Driven by the reignited Cancer Moonshot, the National Cancer Institute (NCI) hosted a virtual roundtable discussion on the possibilities and challenges of increasing clinical trial accrual in May 2022.
The discussion, titled Cancer Cabinet Community Conversations: Doubling Clinical Trials Accrual, was led by Douglas Lowy, MD, NCI’s acting director, and James Doroshow, MD, NCI’s deputy director of clinical and translational research, and featured the following leaders in the cancer world:
Joaquina Baranda, MD, professor of medical oncology and medical director of the early phase program at the University of Kansas Medical Center
Susan Galbraith, MD, PhD, executive vice president of oncology research and development at AstraZeneca
Kathy Giusti, founder and chief mission officer at the Multiple Myeloma Research Foundation
Robert Mannel, MD, director of the Stephenson Cancer Center, interim chair of radiation oncology, and professor in the department of obstetrics and gynecology at the University of Oklahoma
Phyllis Pettit Nassi, MWS, associate director of research and science, special populations, in the Huntsman Cancer Institute at the University of Utah
Augusto Ochoa, MD, chair of the department of interdisciplinary oncology and professor of pediatrics at the LSU Health New Orleans School of Medicine and director of the Stanley S. Scott Cancer Center
Corrie Painter, PhD, associate director of operations and scientific outreach in the cancer program at Broad Institute and associate director of Count Me In
Doubling Clinical Trials Accrual was just one of several White House Cancer Cabinet discussions related to clinical trials. Previous roundtables were centered around the key components and goals of Biden’s reignited Cancer Moonshot and the importance of cancer clinical trials in achieving those goals. The panel also recognized challenges in diversifying clinical trials and discussed what they believe could be done to overcome various barriers.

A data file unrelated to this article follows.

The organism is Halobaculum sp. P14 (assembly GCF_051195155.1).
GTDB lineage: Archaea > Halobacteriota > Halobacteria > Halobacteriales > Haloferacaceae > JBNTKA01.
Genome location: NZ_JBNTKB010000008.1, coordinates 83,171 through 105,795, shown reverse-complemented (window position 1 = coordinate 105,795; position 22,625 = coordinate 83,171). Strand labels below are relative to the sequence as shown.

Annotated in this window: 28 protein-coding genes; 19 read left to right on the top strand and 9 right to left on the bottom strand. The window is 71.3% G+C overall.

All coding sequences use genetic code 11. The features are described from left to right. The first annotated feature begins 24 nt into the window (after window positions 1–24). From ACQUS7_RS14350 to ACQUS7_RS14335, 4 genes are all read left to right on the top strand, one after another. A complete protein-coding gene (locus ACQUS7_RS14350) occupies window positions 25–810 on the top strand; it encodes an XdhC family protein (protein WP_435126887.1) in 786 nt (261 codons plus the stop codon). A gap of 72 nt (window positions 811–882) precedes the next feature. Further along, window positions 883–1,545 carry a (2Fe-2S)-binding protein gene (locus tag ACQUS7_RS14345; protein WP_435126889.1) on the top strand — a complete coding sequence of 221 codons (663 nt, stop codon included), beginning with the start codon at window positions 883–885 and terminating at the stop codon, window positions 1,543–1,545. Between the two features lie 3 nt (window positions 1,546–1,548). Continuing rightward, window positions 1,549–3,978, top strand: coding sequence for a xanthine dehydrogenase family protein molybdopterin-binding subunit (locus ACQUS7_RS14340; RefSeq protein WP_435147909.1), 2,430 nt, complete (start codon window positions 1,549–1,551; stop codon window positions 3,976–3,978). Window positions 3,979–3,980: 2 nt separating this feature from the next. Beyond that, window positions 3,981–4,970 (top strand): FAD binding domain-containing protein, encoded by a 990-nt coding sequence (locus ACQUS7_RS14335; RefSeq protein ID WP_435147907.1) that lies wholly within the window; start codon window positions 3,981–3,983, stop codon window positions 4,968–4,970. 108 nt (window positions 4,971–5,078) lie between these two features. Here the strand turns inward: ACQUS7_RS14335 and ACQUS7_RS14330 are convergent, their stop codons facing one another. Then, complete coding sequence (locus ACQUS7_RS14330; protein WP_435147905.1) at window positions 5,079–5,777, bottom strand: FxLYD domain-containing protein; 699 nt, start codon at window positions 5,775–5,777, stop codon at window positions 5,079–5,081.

A big area of focus is simply being able to reach patients, the panel’s experts said. They recommended bringing the trials to rural-area patients, addressing financial needs and toxicity, and battling mistrust through community conversations. And success hinges on one critical factor: leadership.
“I think leadership, strong leadership and alignment from the leadership is core to this initiative,” Baranda said.
“It’s not just the research that’s important,” Nassi added. “It takes a lot of different types of people. It takes a lot of different qualifications, not just principal investigators and not just physicians, in order to make this work. Being able to see clinical trials with different eyes is going to help those patients that we want to reach, that we need to reach, have the capacity to enter into a clinical trial with confidence.”
Oncology nurses are leaders, in their institutions, in their communities, and in their advocacy. They are uniquely positioned to elevate awareness of clinical trials among their patients and identify and address barriers, ultimately influencing increased clinical trial accrual.